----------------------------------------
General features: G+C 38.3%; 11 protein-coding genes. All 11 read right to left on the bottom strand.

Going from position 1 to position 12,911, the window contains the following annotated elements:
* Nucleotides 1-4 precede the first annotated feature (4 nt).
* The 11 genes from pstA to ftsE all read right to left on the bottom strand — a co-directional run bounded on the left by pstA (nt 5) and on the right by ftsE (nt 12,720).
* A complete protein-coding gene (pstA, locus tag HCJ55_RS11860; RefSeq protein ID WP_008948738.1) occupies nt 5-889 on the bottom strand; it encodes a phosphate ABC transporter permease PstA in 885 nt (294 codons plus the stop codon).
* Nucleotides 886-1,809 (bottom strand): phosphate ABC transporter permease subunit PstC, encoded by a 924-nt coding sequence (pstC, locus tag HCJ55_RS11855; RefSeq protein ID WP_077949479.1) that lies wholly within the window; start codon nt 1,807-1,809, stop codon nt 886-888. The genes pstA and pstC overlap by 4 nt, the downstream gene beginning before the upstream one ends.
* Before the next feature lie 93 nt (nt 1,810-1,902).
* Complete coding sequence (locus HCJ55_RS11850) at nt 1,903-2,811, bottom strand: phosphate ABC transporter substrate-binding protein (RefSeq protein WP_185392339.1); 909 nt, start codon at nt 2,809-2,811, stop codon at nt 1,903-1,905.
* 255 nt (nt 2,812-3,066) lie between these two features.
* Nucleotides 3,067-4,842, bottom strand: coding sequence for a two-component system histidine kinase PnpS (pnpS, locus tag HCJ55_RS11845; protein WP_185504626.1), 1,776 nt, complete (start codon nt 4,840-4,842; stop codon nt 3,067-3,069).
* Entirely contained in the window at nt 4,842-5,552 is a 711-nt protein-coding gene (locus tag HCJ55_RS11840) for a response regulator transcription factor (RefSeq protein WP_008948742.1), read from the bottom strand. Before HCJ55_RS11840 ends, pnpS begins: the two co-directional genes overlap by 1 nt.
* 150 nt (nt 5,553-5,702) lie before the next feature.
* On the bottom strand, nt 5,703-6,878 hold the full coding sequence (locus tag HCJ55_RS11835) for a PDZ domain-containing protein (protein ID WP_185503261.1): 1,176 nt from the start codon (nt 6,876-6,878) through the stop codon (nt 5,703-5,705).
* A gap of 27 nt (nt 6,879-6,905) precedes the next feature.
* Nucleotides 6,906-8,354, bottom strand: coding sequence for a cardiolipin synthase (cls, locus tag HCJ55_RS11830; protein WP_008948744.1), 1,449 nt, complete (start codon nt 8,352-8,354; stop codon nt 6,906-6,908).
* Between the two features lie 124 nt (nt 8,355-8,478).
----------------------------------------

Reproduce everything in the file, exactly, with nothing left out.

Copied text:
General features: G+C 38.3%; 11 protein-coding genes. All 11 read right to left on the bottom strand.

Going from position 1 to position 12,911, the window contains the following annotated elements:
* Nucleotides 1-4 precede the first annotated feature (4 nt).
* The 11 genes from pstA to ftsE all read right to left on the bottom strand — a co-directional run bounded on the left by pstA (nt 5) and on the right by ftsE (nt 12,720).
* A complete protein-coding gene (pstA, locus tag HCJ55_RS11860; RefSeq protein ID WP_008948738.1) occupies nt 5-889 on the bottom strand; it encodes a phosphate ABC transporter permease PstA in 885 nt (294 codons plus the stop codon).
* Nucleotides 886-1,809 (bottom strand): phosphate ABC transporter permease subunit PstC, encoded by a 924-nt coding sequence (pstC, locus tag HCJ55_RS11855; RefSeq protein ID WP_077949479.1) that lies wholly within the window; start codon nt 1,807-1,809, stop codon nt 886-888. The genes pstA and pstC overlap by 4 nt, the downstream gene beginning before the upstream one ends.
* Before the next feature lie 93 nt (nt 1,810-1,902).
* Complete coding sequence (locus HCJ55_RS11850) at nt 1,903-2,811, bottom strand: phosphate ABC transporter substrate-binding protein (RefSeq protein WP_185392339.1); 909 nt, start codon at nt 2,809-2,811, stop codon at nt 1,903-1,905.
* 255 nt (nt 2,812-3,066) lie between these two features.
* Nucleotides 3,067-4,842, bottom strand: coding sequence for a two-component system histidine kinase PnpS (pnpS, locus tag HCJ55_RS11845; protein WP_185504626.1), 1,776 nt, complete (start codon nt 4,840-4,842; stop codon nt 3,067-3,069).
* Entirely contained in the window at nt 4,842-5,552 is a 711-nt protein-coding gene (locus tag HCJ55_RS11840) for a response regulator transcription factor (RefSeq protein WP_008948742.1), read from the bottom strand. Before HCJ55_RS11840 ends, pnpS begins: the two co-directional genes overlap by 1 nt.
* 150 nt (nt 5,553-5,702) lie before the next feature.
* On the bottom strand, nt 5,703-6,878 hold the full coding sequence (locus tag HCJ55_RS11835) for a PDZ domain-containing protein (protein ID WP_185503261.1): 1,176 nt from the start codon (nt 6,876-6,878) through the stop codon (nt 5,703-5,705).
* A gap of 27 nt (nt 6,879-6,905) precedes the next feature.
* Nucleotides 6,906-8,354, bottom strand: coding sequence for a cardiolipin synthase (cls, locus tag HCJ55_RS11830; protein WP_008948744.1), 1,449 nt, complete (start codon nt 8,352-8,354; stop codon nt 6,906-6,908).
* Between the two features lie 124 nt (nt 8,355-8,478).